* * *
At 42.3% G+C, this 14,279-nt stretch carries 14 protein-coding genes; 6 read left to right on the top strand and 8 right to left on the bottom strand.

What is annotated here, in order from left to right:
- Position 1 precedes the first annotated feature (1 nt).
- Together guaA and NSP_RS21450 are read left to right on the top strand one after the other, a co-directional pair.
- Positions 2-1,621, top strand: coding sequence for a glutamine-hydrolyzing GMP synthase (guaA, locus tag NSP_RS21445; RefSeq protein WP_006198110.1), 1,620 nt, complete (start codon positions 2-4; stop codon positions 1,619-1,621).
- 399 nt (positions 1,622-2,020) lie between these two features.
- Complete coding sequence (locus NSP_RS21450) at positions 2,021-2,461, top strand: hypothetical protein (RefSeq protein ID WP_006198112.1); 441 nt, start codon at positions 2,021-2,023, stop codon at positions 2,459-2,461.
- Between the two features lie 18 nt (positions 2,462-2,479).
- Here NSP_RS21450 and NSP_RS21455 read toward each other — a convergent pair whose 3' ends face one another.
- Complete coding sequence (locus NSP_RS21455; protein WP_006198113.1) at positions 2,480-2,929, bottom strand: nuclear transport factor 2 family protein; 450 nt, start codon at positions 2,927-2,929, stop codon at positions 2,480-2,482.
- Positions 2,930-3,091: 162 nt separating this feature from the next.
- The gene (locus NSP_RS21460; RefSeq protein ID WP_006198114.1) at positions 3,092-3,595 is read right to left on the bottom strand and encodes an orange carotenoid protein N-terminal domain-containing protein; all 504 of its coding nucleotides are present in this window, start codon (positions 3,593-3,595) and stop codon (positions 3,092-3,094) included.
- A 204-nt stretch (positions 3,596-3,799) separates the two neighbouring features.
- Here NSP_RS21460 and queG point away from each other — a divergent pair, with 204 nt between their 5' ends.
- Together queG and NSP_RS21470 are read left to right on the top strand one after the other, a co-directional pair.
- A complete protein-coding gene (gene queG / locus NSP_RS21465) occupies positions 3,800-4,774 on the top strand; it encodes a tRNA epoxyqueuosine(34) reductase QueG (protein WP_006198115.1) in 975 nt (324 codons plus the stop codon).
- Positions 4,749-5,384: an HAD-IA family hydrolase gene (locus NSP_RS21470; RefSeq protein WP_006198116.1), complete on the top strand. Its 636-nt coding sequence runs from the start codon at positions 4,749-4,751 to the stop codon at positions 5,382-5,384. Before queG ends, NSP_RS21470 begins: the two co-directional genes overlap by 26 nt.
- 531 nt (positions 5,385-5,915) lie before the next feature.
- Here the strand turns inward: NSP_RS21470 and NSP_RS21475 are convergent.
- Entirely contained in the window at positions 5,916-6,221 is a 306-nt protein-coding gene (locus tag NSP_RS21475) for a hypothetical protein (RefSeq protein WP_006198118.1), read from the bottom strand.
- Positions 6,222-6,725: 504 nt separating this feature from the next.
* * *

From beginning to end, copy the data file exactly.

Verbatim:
At 42.3% G+C, this 14,279-nt stretch carries 14 protein-coding genes; 6 read left to right on the top strand and 8 right to left on the bottom strand.

What is annotated here, in order from left to right:
- Position 1 precedes the first annotated feature (1 nt).
- Together guaA and NSP_RS21450 are read left to right on the top strand one after the other, a co-directional pair.
- Positions 2-1,621, top strand: coding sequence for a glutamine-hydrolyzing GMP synthase (guaA, locus tag NSP_RS21445; RefSeq protein WP_006198110.1), 1,620 nt, complete (start codon positions 2-4; stop codon positions 1,619-1,621).
- 399 nt (positions 1,622-2,020) lie between these two features.
- Complete coding sequence (locus NSP_RS21450) at positions 2,021-2,461, top strand: hypothetical protein (RefSeq protein ID WP_006198112.1); 441 nt, start codon at positions 2,021-2,023, stop codon at positions 2,459-2,461.
- Between the two features lie 18 nt (positions 2,462-2,479).
- Here NSP_RS21450 and NSP_RS21455 read toward each other — a convergent pair whose 3' ends face one another.
- Complete coding sequence (locus NSP_RS21455; protein WP_006198113.1) at positions 2,480-2,929, bottom strand: nuclear transport factor 2 family protein; 450 nt, start codon at positions 2,927-2,929, stop codon at positions 2,480-2,482.
- Positions 2,930-3,091: 162 nt separating this feature from the next.
- The gene (locus NSP_RS21460; RefSeq protein ID WP_006198114.1) at positions 3,092-3,595 is read right to left on the bottom strand and encodes an orange carotenoid protein N-terminal domain-containing protein; all 504 of its coding nucleotides are present in this window, start codon (positions 3,593-3,595) and stop codon (positions 3,092-3,094) included.
- A 204-nt stretch (positions 3,596-3,799) separates the two neighbouring features.
- Here NSP_RS21460 and queG point away from each other — a divergent pair, with 204 nt between their 5' ends.
- Together queG and NSP_RS21470 are read left to right on the top strand one after the other, a co-directional pair.
- A complete protein-coding gene (gene queG / locus NSP_RS21465) occupies positions 3,800-4,774 on the top strand; it encodes a tRNA epoxyqueuosine(34) reductase QueG (protein WP_006198115.1) in 975 nt (324 codons plus the stop codon).
- Positions 4,749-5,384: an HAD-IA family hydrolase gene (locus NSP_RS21470; RefSeq protein WP_006198116.1), complete on the top strand. Its 636-nt coding sequence runs from the start codon at positions 4,749-4,751 to the stop codon at positions 5,382-5,384. Before queG ends, NSP_RS21470 begins: the two co-directional genes overlap by 26 nt.
- 531 nt (positions 5,385-5,915) lie before the next feature.
- Here the strand turns inward: NSP_RS21470 and NSP_RS21475 are convergent.
- Entirely contained in the window at positions 5,916-6,221 is a 306-nt protein-coding gene (locus tag NSP_RS21475) for a hypothetical protein (RefSeq protein WP_006198118.1), read from the bottom strand.
- Positions 6,222-6,725: 504 nt separating this feature from the next.